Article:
For All Its Talk of Mobility, Ford Says It's Fine With FCA and GM Leading the Robocar Pack

Steph Willems
by Steph Willems
for all its talk of mobility ford says its fine with fca and gm leading the robocar

If recent statements from Ford Motor Company were any indication, you’d think we were living in some futuristic society where our grandparents drove Nucleons and the need for a personal vehicle was almost nil. Yes, too much “mobility” talk gets under the skin.

That said, it’s Ford’s domestic rivals who are actually building and fielding production vehicles that drive themselves — and setting up businesses and partnerships that could make the automakers a bundle on the side. By next year, both General Motors and Fiat Chrysler could have self-driving vehicles roaming America, earning their companies money.

Be our guest, Ford claims. There’s bigger things to worry about.

Speaking to Bloomberg, Ford’s vice president of autonomous vehicles and electrification, Sherif Marakby, said being first in the autonomous field is pointless if the venture doesn’t bring home the bacon.

“We certainly do not feel behind on getting to a profitable business,” Marakby said. “It’s a lot more than just a car and the software that goes into the car. We’re building a business. How we’re going to generate the revenue and profits matter more than just jumping in and running a business someplace.”

The past month brought big news for GM and FCA. GM’s self-driving vehicle division, Cruise, saw a $2.25 billion cash injection from Japan’s SoftBank to expedite autonomous Chevrolet Bolt production. (Much of the funding hinges on the ride-hailing service reaching the market next year.) Fiat Chrysler, which teamed up with Google subsidiary Waymo ages ago, saw an order for 62,000 autonomous Chrysler Pacifica Hybrids for its partner’s ride-hailing business. This could be worth $2.5 billion for the automaker.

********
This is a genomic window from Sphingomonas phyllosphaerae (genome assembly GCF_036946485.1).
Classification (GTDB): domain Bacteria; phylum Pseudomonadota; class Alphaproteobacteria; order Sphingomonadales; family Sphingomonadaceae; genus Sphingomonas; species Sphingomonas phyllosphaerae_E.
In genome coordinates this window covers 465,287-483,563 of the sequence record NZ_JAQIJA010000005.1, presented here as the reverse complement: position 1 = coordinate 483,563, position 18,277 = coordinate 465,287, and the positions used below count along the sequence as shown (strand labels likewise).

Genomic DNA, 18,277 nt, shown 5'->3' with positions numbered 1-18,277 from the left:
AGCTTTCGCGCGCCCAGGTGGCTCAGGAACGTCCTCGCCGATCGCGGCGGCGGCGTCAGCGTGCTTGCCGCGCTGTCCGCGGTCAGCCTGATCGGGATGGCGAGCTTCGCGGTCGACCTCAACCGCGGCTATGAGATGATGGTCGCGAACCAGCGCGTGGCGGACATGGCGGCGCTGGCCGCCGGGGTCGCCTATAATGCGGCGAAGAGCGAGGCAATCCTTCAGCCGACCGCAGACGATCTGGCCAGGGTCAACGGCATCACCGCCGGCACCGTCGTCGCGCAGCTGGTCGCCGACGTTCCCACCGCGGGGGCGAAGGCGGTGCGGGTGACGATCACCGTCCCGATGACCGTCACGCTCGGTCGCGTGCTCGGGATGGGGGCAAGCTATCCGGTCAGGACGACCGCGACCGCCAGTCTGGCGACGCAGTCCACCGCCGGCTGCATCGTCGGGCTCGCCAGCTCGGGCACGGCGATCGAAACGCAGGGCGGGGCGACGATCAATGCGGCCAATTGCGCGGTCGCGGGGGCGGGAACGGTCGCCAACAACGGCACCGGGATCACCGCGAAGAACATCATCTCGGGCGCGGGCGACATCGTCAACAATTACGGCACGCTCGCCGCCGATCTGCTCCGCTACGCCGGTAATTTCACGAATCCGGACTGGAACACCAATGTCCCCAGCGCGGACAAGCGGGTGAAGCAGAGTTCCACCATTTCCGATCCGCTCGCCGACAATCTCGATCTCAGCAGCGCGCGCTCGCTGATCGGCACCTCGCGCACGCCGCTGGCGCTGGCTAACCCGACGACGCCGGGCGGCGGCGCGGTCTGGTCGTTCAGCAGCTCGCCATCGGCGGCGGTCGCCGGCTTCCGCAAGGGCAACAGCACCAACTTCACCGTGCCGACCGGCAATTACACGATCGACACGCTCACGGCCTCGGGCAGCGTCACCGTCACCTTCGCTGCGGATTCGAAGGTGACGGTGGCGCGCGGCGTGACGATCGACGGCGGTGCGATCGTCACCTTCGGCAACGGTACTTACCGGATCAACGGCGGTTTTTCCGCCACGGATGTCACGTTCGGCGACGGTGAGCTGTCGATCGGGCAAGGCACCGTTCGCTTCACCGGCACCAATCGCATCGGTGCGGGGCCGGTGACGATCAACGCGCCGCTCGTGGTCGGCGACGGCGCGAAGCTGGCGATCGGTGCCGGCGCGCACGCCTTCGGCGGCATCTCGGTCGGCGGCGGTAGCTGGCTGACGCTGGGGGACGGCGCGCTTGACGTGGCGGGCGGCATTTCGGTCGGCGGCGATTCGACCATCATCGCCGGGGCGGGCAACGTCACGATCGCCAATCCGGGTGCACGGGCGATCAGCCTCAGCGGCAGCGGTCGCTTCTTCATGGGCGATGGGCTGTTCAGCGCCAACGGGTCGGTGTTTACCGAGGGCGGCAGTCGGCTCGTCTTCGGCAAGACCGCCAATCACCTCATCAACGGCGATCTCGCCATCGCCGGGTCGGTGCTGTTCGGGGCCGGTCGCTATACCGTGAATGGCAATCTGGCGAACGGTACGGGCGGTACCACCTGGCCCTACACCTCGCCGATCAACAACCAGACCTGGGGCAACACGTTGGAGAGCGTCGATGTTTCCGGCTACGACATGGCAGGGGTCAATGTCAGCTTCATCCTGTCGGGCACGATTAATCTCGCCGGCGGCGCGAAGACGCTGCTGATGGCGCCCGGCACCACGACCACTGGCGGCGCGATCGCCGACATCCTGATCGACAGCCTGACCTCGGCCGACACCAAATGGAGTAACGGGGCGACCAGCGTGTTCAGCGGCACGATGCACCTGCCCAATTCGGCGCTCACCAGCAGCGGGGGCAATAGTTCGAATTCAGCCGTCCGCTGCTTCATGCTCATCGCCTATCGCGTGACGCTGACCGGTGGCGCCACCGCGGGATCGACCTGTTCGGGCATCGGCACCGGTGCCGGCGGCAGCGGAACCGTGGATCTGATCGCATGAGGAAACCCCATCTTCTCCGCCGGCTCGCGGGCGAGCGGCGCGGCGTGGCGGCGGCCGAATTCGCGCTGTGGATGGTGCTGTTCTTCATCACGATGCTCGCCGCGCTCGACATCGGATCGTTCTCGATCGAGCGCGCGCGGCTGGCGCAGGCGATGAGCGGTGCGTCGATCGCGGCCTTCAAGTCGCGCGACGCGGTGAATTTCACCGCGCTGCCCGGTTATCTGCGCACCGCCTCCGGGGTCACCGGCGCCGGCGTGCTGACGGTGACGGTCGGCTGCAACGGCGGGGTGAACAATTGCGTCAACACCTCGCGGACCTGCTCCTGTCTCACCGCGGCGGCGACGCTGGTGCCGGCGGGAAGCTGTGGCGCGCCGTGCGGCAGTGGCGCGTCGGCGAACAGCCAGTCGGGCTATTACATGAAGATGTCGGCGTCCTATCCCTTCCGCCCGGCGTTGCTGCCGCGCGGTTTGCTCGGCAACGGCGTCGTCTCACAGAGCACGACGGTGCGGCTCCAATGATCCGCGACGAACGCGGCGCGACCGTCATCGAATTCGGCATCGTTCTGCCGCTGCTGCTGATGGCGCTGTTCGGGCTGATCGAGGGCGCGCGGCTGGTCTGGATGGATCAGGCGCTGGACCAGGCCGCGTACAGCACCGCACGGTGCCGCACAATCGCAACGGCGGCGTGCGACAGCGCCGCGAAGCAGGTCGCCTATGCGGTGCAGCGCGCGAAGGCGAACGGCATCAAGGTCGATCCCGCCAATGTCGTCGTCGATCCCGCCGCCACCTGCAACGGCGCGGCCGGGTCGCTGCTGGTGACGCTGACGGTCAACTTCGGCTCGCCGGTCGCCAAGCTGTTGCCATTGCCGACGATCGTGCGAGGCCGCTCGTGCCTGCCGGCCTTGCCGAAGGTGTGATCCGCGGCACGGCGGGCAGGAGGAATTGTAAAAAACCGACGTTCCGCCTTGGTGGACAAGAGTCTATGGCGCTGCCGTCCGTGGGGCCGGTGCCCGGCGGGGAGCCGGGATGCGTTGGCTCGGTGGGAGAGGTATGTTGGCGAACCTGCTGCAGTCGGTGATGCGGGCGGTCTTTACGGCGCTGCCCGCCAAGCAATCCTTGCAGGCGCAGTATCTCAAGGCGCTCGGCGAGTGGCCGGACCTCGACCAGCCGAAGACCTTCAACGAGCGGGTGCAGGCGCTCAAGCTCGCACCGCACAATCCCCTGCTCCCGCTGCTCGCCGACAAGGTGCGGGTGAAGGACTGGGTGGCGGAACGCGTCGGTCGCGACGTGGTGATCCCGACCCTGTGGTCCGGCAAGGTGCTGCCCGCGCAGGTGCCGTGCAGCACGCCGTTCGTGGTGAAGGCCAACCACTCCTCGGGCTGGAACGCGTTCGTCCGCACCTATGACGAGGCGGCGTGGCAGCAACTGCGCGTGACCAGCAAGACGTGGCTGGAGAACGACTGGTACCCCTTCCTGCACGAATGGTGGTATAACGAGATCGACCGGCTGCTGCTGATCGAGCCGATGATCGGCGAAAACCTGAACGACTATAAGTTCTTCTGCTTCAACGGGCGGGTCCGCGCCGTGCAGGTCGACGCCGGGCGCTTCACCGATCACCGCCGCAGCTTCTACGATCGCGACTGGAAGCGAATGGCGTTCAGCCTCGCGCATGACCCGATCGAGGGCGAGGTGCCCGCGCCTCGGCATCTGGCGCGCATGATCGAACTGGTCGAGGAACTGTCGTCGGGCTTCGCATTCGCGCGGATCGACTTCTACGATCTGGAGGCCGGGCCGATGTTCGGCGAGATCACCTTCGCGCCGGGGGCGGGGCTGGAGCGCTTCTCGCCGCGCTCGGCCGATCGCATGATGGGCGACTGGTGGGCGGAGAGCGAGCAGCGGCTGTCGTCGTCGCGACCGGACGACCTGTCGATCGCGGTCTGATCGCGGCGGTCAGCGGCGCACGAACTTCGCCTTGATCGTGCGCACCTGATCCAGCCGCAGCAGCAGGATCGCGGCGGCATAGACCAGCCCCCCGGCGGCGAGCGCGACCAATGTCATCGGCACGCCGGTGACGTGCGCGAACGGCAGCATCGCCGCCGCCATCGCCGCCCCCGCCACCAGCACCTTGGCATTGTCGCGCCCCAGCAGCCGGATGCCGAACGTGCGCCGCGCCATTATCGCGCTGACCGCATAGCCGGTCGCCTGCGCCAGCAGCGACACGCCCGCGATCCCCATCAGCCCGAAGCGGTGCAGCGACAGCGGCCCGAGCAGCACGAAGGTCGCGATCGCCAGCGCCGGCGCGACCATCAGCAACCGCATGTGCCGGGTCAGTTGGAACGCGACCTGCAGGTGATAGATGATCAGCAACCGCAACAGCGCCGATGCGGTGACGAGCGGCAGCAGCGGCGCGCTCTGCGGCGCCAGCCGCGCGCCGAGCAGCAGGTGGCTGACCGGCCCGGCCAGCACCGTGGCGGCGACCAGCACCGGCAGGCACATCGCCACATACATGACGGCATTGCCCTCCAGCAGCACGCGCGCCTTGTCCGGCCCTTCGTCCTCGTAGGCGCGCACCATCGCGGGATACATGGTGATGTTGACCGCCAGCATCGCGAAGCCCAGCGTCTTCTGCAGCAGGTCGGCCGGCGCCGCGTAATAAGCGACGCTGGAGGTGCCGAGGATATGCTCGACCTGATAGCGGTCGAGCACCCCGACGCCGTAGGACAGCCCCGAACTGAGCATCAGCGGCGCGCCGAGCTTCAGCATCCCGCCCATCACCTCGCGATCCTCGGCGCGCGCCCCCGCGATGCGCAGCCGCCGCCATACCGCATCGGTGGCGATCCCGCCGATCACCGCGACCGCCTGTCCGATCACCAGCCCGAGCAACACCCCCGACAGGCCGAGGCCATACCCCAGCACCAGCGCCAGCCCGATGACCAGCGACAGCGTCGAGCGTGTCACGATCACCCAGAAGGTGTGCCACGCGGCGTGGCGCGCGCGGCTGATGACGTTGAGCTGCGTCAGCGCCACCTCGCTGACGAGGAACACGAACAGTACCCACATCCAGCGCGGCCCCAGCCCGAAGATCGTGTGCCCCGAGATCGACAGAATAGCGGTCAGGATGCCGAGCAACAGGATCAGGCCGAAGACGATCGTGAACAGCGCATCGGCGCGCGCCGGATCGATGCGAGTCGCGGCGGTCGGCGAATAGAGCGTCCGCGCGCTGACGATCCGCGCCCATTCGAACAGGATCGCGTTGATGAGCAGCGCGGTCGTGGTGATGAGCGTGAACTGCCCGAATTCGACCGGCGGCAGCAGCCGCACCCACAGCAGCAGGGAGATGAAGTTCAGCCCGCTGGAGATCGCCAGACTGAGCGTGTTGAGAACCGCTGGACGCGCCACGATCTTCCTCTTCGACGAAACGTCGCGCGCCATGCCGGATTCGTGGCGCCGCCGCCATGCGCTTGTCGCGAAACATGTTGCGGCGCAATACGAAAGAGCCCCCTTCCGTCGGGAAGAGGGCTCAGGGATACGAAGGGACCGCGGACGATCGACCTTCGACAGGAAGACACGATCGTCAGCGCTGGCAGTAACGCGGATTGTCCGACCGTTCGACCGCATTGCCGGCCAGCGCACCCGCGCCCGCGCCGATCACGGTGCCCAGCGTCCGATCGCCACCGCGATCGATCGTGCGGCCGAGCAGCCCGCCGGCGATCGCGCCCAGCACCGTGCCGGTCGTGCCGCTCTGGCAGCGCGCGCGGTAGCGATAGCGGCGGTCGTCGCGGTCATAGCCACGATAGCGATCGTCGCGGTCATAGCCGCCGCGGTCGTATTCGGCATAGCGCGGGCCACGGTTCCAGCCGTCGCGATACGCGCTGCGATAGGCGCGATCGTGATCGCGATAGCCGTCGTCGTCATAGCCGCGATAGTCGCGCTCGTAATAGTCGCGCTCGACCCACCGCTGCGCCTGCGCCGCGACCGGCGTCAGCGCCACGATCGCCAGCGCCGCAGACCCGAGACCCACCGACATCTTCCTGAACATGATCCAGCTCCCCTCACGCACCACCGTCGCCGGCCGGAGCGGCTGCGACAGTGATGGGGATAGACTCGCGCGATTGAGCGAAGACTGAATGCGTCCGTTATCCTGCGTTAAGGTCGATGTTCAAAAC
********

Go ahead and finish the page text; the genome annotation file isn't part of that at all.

Already, there’s Waymo-operated minivans driving around in select test markets. Sometimes they have trouble merging. For both Cruise and Waymo, 2019 is the target year for public consumption. Ford’s autonomous offering isn’t expected until 2021.

This doesn’t mean the Blue Oval hasn’t left the starting line, as recent partnerships with Domino’s and Postmates say otherwise, but the company wants a standalone AV model designed from the ground up — not just a rejigged passenger car or van. The key to profitability is designing a multi-role vehicle that stays in service all day and night, Marakby claims.

“With ride-hailing there are peaks and valleys in the day, so we’re thinking about filling all the gaps, all the valleys, for these expensive assets,” the executive said. “You’ve got to focus on maximum utilization. We’re really laser focused on the ultimate goal of profitable miles and utilization to get to profitable AVs in 2021.”

Whether or not Ford’s plan is the more sensible solution, investors don’t seem that enthusiastic about what they’re hearing. The company’s stock has seen a little upward movement since February, but remains stubbornly depressed — especially when you consider Ford’s supposedly forward-thinking abandonment of all but one car model.

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3 of 5 comments
  • "scarey" "scarey" on Jun 11, 2018

    Wait until the case law is settled on the liability of a driverless car having a high-profile accident. Then the issue will either be more or less attractive for big potential players. Ford may not want to put the whole company on the line for an unknown risk/reward proposition.

  • Ronald Ronald on Jun 12, 2018

    "By next year, both General Motors and Fiat Chrysler could have self-driving vehicles roaming America, earning their companies money." Uh, no, they will not.

  • Dukeisduke Why the hell doesn't Farley just resign? Why hasn't Bill Ford fired him? I lay all this at Farley's feet.
  • Dukeisduke I tried watching the livestream (I'm a MT+ subscriber), but after 15 minutes of jawing by the presenters, I got bored and turned it off. I may watch it this weekend, when I can fast forward through that stuff, to get to the reveal.
  • Dukeisduke Electric power steering, I assume. First-gen Chevy Cruzes can suffer from similar issues, usually traceable to a flaky battery negative cable, a $10 OEM part. Weird, huh?
  • Kwik_Shift Once 15 Minute Cities start to be rolled out, you won't be far enough away from home to worry about range anxiety.
  • Bobbysirhan I'd like to look at all of the numbers. The eager sheep don't seem too upset about the $1,800 delta over home charging, suggesting that the total cost is truly obscene. Even spending Biden bucks, I don't need $1,800 of them to buy enough gasoline to cover 15,000 miles a year. Aren't expensive EVs supposed to make up for their initial expense, planet raping resource requirements, and the child slaves in the cobalt mines by saving money on energy? Stupid is as stupid does.